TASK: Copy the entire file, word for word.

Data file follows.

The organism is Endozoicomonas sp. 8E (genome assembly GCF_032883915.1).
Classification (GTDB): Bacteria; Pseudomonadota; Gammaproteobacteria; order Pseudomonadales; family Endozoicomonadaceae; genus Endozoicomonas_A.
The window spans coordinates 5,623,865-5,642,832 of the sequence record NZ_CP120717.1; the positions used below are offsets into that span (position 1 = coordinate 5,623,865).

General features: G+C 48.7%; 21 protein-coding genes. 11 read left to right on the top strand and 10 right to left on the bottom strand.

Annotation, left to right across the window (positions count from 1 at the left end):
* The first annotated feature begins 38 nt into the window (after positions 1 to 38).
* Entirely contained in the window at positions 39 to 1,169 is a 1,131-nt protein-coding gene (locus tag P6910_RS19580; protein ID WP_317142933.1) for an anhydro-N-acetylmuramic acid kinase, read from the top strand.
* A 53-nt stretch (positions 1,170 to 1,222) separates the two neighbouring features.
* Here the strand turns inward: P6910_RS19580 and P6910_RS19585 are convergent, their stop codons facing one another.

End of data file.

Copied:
The organism is Endozoicomonas sp. 8E (genome assembly GCF_032883915.1).
Classification (GTDB): Bacteria; Pseudomonadota; Gammaproteobacteria; order Pseudomonadales; family Endozoicomonadaceae; genus Endozoicomonas_A.
The window spans coordinates 5,623,865-5,642,832 of the sequence record NZ_CP120717.1; the positions used below are offsets into that span (position 1 = coordinate 5,623,865).

General features: G+C 48.7%; 21 protein-coding genes. 11 read left to right on the top strand and 10 right to left on the bottom strand.

Annotation, left to right across the window (positions count from 1 at the left end):
* The first annotated feature begins 38 nt into the window (after positions 1 to 38).
* Entirely contained in the window at positions 39 to 1,169 is a 1,131-nt protein-coding gene (locus tag P6910_RS19580; protein ID WP_317142933.1) for an anhydro-N-acetylmuramic acid kinase, read from the top strand.
* A 53-nt stretch (positions 1,170 to 1,222) separates the two neighbouring features.
* Here the strand turns inward: P6910_RS19580 and P6910_RS19585 are convergent, their stop codons facing one another.